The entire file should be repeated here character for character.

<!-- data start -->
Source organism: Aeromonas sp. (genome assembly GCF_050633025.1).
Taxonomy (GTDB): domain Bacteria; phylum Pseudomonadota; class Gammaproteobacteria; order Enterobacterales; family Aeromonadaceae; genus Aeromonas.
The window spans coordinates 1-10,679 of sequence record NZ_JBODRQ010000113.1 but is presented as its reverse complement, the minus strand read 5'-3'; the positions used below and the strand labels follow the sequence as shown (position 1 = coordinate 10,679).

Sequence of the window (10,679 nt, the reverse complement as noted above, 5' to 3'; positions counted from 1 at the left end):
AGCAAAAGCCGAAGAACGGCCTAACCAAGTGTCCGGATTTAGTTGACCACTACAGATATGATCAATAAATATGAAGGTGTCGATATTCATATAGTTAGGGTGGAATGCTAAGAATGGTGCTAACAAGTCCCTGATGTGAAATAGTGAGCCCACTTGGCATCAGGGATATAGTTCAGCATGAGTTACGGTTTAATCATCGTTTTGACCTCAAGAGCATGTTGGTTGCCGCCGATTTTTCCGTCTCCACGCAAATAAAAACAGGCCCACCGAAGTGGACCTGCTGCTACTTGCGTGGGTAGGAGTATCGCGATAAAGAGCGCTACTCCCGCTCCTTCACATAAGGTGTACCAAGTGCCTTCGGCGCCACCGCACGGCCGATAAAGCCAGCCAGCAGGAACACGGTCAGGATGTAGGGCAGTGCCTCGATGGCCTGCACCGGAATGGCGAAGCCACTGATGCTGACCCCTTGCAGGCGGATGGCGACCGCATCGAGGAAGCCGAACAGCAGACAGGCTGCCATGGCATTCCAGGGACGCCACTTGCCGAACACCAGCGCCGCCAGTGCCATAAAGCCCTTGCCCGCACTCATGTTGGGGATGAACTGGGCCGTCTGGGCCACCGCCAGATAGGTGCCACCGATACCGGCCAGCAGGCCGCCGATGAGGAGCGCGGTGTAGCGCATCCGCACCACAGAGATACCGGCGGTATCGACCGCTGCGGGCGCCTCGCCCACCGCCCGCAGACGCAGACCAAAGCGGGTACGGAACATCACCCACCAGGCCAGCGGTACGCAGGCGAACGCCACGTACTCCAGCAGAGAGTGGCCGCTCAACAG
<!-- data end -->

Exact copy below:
Source organism: Aeromonas sp. (genome assembly GCF_050633025.1).
Taxonomy (GTDB): domain Bacteria; phylum Pseudomonadota; class Gammaproteobacteria; order Enterobacterales; family Aeromonadaceae; genus Aeromonas.
The window spans coordinates 1-10,679 of sequence record NZ_JBODRQ010000113.1 but is presented as its reverse complement, the minus strand read 5'-3'; the positions used below and the strand labels follow the sequence as shown (position 1 = coordinate 10,679).

Sequence of the window (10,679 nt, the reverse complement as noted above, 5' to 3'; positions counted from 1 at the left end):
AGCAAAAGCCGAAGAACGGCCTAACCAAGTGTCCGGATTTAGTTGACCACTACAGATATGATCAATAAATATGAAGGTGTCGATATTCATATAGTTAGGGTGGAATGCTAAGAATGGTGCTAACAAGTCCCTGATGTGAAATAGTGAGCCCACTTGGCATCAGGGATATAGTTCAGCATGAGTTACGGTTTAATCATCGTTTTGACCTCAAGAGCATGTTGGTTGCCGCCGATTTTTCCGTCTCCACGCAAATAAAAACAGGCCCACCGAAGTGGACCTGCTGCTACTTGCGTGGGTAGGAGTATCGCGATAAAGAGCGCTACTCCCGCTCCTTCACATAAGGTGTACCAAGTGCCTTCGGCGCCACCGCACGGCCGATAAAGCCAGCCAGCAGGAACACGGTCAGGATGTAGGGCAGTGCCTCGATGGCCTGCACCGGAATGGCGAAGCCACTGATGCTGACCCCTTGCAGGCGGATGGCGACCGCATCGAGGAAGCCGAACAGCAGACAGGCTGCCATGGCATTCCAGGGACGCCACTTGCCGAACACCAGCGCCGCCAGTGCCATAAAGCCCTTGCCCGCACTCATGTTGGGGATGAACTGGGCCGTCTGGGCCACCGCCAGATAGGTGCCACCGATACCGGCCAGCAGGCCGCCGATGAGGAGCGCGGTGTAGCGCATCCGCACCACAGAGATACCGGCGGTATCGACCGCTGCGGGCGCCTCGCCCACCGCCCGCAGACGCAGACCAAAGCGGGTACGGAACATCACCCACCAGGCCAGCGGTACGCAGGCGAACGCCACGTACTCCAGCAGAGAGTGGCCGCTCAACAG